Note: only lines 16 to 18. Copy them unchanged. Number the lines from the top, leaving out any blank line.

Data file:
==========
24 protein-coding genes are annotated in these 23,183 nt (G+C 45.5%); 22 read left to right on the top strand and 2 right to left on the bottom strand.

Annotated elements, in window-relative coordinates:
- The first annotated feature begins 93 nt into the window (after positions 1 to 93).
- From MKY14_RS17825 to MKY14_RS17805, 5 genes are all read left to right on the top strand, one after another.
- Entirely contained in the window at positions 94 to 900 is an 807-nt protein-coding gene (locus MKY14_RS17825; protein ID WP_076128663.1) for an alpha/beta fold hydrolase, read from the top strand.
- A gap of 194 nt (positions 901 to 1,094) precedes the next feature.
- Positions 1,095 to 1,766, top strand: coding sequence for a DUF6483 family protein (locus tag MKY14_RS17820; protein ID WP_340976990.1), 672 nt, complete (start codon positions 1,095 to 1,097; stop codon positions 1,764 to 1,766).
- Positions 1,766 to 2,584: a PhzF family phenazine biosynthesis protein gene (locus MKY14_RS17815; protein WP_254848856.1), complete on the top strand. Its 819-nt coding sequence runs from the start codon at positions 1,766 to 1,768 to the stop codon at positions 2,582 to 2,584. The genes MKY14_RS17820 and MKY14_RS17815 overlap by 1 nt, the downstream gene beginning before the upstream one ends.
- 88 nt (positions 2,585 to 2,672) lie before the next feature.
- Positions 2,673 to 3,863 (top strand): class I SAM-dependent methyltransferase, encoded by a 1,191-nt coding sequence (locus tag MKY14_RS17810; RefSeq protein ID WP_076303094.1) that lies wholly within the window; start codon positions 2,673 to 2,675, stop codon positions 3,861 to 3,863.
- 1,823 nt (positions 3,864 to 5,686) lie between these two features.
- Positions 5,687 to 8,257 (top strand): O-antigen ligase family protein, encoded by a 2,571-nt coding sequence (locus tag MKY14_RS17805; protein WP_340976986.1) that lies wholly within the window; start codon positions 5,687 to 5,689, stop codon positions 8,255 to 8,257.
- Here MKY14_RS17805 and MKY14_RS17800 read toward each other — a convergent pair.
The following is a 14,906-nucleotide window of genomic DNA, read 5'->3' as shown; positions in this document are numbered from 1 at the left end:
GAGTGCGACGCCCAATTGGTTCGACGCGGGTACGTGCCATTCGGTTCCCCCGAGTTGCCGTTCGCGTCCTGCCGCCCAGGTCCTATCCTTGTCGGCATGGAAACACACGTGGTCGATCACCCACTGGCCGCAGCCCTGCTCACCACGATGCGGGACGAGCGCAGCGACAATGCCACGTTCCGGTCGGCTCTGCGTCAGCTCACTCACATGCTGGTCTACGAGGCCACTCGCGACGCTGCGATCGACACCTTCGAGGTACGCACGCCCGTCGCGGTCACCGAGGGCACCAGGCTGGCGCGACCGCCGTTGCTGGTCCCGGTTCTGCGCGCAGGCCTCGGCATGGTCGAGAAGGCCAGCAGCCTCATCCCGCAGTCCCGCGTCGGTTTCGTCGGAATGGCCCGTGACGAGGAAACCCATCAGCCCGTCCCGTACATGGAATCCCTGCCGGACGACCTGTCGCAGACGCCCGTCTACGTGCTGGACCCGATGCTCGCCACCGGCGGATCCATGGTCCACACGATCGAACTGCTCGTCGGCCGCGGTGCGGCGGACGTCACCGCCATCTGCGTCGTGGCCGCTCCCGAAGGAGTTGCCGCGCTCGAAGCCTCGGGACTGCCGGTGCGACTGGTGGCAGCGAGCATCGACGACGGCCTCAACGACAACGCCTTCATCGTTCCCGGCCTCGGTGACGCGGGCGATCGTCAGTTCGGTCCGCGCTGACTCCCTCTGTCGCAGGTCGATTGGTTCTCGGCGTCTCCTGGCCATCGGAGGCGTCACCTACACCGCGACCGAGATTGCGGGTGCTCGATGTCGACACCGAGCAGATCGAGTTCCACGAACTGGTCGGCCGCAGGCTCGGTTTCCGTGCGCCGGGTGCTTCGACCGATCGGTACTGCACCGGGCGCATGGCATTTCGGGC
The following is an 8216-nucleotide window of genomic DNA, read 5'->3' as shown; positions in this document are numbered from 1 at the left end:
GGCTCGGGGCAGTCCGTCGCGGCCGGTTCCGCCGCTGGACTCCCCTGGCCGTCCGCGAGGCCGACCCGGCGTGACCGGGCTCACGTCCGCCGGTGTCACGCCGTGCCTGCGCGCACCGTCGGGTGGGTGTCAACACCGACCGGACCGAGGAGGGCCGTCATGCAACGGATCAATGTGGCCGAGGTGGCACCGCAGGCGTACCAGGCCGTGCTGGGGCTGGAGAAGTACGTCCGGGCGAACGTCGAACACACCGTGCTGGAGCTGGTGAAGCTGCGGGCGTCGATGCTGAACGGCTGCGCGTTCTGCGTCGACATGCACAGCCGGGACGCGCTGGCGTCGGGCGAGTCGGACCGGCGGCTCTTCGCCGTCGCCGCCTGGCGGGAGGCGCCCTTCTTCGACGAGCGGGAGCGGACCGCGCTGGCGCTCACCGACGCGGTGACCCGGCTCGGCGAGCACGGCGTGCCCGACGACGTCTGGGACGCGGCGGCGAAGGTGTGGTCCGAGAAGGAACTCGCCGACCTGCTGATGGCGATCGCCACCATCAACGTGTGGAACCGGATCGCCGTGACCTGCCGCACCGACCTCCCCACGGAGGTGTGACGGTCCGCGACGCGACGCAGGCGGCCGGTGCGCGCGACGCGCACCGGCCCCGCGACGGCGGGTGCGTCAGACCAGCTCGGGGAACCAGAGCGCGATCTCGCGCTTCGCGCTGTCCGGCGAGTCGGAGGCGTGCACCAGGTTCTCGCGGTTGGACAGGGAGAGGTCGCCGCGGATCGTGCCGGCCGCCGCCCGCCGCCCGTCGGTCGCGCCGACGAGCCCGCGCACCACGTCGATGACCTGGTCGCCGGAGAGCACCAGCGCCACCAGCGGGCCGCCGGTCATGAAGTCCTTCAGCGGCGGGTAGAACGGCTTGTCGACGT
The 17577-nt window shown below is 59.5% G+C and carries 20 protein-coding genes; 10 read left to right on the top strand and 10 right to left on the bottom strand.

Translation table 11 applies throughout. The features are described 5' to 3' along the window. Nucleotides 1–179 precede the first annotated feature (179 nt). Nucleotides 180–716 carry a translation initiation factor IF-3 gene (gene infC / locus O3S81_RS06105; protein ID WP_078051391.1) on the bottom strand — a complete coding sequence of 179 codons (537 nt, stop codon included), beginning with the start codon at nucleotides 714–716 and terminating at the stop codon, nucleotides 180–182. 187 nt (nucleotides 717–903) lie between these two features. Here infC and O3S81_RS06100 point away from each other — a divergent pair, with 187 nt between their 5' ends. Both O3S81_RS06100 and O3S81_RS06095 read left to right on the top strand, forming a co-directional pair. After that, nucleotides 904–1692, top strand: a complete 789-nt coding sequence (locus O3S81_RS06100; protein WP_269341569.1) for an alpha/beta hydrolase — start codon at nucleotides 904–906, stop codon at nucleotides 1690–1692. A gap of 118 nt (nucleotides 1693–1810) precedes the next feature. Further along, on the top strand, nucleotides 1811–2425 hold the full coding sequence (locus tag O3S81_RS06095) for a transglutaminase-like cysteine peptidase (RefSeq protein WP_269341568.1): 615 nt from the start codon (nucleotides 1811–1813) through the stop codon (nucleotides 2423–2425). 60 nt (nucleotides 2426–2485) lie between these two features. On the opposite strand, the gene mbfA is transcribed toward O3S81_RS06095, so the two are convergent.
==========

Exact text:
The following is an 8216-nucleotide window of genomic DNA, read 5'->3' as shown; positions in this document are numbered from 1 at the left end:
GGCTCGGGGCAGTCCGTCGCGGCCGGTTCCGCCGCTGGACTCCCCTGGCCGTCCGCGAGGCCGACCCGGCGTGACCGGGCTCACGTCCGCCGGTGTCACGCCGTGCCTGCGCGCACCGTCGGGTGGGTGTCAACACCGACCGGACCGAGGAGGGCCGTCATGCAACGGATCAATGTGGCCGAGGTGGCACCGCAGGCGTACCAGGCCGTGCTGGGGCTGGAGAAGTACGTCCGGGCGAACGTCGAACACACCGTGCTGGAGCTGGTGAAGCTGCGGGCGTCGATGCTGAACGGCTGCGCGTTCTGCGTCGACATGCACAGCCGGGACGCGCTGGCGTCGGGCGAGTCGGACCGGCGGCTCTTCGCCGTCGCCGCCTGGCGGGAGGCGCCCTTCTTCGACGAGCGGGAGCGGACCGCGCTGGCGCTCACCGACGCGGTGACCCGGCTCGGCGAGCACGGCGTGCCCGACGACGTCTGGGACGCGGCGGCGAAGGTGTGGTCCGAGAAGGAACTCGCCGACCTGCTGATGGCGATCGCCACCATCAACGTGTGGAACCGGATCGCCGTGACCTGCCGCACCGACCTCCCCACGGAGGTGTGACGGTCCGCGACGCGACGCAGGCGGCCGGTGCGCGCGACGCGCACCGGCCCCGCGACGGCGGGTGCGTCAGACCAGCTCGGGGAACCAGAGCGCGATCTCGCGCTTCGCGCTGTCCGGCGAGTCGGAGGCGTGCACCAGGTTCTCGCGGTTGGACAGGGAGAGGTCGCCGCGGATCGTGCCGGCCGCCGCCCGCCGCCCGTCGGTCGCGCCGACGAGCCCGCGCACCACGTCGATGACCTGGTCGCCGGAGAGCACCAGCGCCACCAGCGGGCCGCCGGTCATGAAGTCCTTCAGCGGCGGGTAGAACGGCTTGTCGACGT
The 17577-nt window shown below is 59.5% G+C and carries 20 protein-coding genes; 10 read left to right on the top strand and 10 right to left on the bottom strand.